Department of Child and Adolescent Health, World Health Organization, Geneva, Switzerland
DONALD M. BERWICK, (IOM Council Liaison), Clinical Professor of Pediatrics and Health Care Policy,
Harvard Medical School, and
President and CEO,
Institute of Healthcare Improvement, Boston, MA
JO IVEY BUFFORD, Professor,
Robert F. Wagner Graduate School of Public Service, New York University, New York, NY
DAVID R. CHALLONER, (IOM Foreign Secretary), Vice President for Health Affairs,
Emeritus, University of Florida, Gainesville, FL
SUE GOLDIE, Associate Professor,
Harvard School of Public Health, Boston, MA
RICHARD GUERRANT, Professor,
Department of Infectious Diseases and
The Center for Global Health, University of Virginia School of Medicine, Charlotesville, VA
MARGARET HAMBURG, Vice President for Biological Programs,
Nuclear Threat Initiative, Washington, DC
GERALD KEUSCH, Assistant Provost for Global Health, Medical Center, and Associate Dean for Global Health,
Boston University School of Public Health, Boston, MA
JEFF KOPLAN, Vice President for Academic Health Affairs,
Emory University, Atlanta, GA
ADEL A. F. MAHMOUD, President,
Merck Vaccines, Whitehouse Station, NJ
MICHAEL MERSON, Professor and Dean,
School of Public Health, Yale University, New Haven, CT
MAMPHELA A. RAMPHELE, Managing Director,
The World Bank, Washington, DC
MARK L. ROSENBERG, Executive Director,
The Task Force for Child Survival and Development, Emory University, Atlanta, GA
PHILLIP RUSSELL, Professor Emeritus,
Johns Hopkins University, Bloomberg School of Public Health, Baltimore, MD
JAIME SEPÚLVEDA AMOR, Director,
Instituto Nacional de Salud Pública, Cuernavaca, Morelos, México
This report has been reviewed in draft form by individuals chosen for their diverse perspectives and technical expertise, in accordance with procedures approved by the NRC’s Report Review Committee. The purpose of this independent review is to provide candid and critical comments that will assist the institution in making its published report as sound as possible and to ensure that the report meets institutional standards for objectivity, evidence, and responsiveness to the study charge. The review comments and draft manuscript remain confidential to protect the integrity of the deliberative process. We wish to thank the following individuals for their review of this report:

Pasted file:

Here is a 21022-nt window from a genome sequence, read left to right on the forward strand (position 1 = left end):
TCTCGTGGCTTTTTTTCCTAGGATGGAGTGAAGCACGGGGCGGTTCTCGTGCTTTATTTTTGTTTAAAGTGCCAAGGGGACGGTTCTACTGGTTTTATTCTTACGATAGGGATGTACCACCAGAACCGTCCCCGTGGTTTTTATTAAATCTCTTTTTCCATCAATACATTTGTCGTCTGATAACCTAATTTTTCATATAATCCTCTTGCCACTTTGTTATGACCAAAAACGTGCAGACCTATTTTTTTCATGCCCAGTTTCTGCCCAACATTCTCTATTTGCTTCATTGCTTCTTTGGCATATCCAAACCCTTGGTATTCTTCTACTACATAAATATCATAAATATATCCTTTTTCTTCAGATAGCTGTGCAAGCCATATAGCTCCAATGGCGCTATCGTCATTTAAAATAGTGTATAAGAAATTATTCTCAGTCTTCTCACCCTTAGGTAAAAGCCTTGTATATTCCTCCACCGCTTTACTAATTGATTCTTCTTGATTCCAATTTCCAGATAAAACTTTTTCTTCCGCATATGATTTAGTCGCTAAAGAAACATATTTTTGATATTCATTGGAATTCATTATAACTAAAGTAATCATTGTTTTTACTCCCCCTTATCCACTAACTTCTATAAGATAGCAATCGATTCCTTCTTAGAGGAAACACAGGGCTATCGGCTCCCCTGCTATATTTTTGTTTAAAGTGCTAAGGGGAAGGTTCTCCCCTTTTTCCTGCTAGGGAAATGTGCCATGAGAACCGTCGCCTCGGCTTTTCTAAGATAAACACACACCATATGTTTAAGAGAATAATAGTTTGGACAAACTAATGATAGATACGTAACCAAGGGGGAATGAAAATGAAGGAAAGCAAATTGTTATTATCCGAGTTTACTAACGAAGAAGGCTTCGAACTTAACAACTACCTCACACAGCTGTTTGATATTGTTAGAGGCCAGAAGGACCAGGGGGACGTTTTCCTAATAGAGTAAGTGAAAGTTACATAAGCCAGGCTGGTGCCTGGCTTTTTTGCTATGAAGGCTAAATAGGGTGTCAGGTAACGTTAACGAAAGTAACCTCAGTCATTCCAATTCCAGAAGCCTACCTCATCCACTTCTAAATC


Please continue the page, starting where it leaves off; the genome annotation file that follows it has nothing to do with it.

Umberto d’Alessandro, Prince Leopold Institute of Tropical Medicine, Belgium
Scott Barrett, The Johns Hopkins University
Mohamud Daya, Oregon Health and Science University
Peter Heller, International Monetary Fund
Tran Tinh Hien, Hospital for Tropical Diseases, Ho Chi Minh City, Vietnam
Alison Keith, Consultant, Health Economist, Springdale, UT
T.K. Mutabingwa, Gates Malaria Partnership & National Institute for Medical Research, Muheza, Tanzania
François Nosten, Shoklo Malaria Research Unit Hospital for Tropical Diseases, Bangkok, Thailand
Jeffrey D. Sachs, Columbia University
Terrie E. Taylor, Michigan State University
Although the reviewers listed above have provided many constructive comments and suggestions, they were not asked to endorse the conclusions or recommendations, nor did they see the final version of the report before its release. The review of this report was overseen by Robert E. Black, The Johns Hopkins University and Charles Phelps, University of Rochester. Appointed by the National Research Council and Institute of Medicine, they were responsible for making certain that an independent examination of this report was carried out in accordance with institutional procedures, and that all review comments were carefully considered. Responsibility for the final content of this report rests entirely with the authoring committee and the institution.
Let me use this preface to share some of my own learning experience over the course of this study. At first blush, recommending appropriate therapy for malaria, as for other diseases, might seem a matter for medicine, pharmacology, and other branches of biology. Indeed, as this report will show, while biological and pharmacological details are of utmost importance, malaria policy also requires the best economic understanding we can muster. Anyone conscientiously engaged in practical policy making is painfully aware of the limitations of our understanding of the economic system. In the course of developing this report, I also became increasingly aware of our limited understanding of natural systems, a fact of life that my biological and medical colleagues on our committee candidly acknowledged.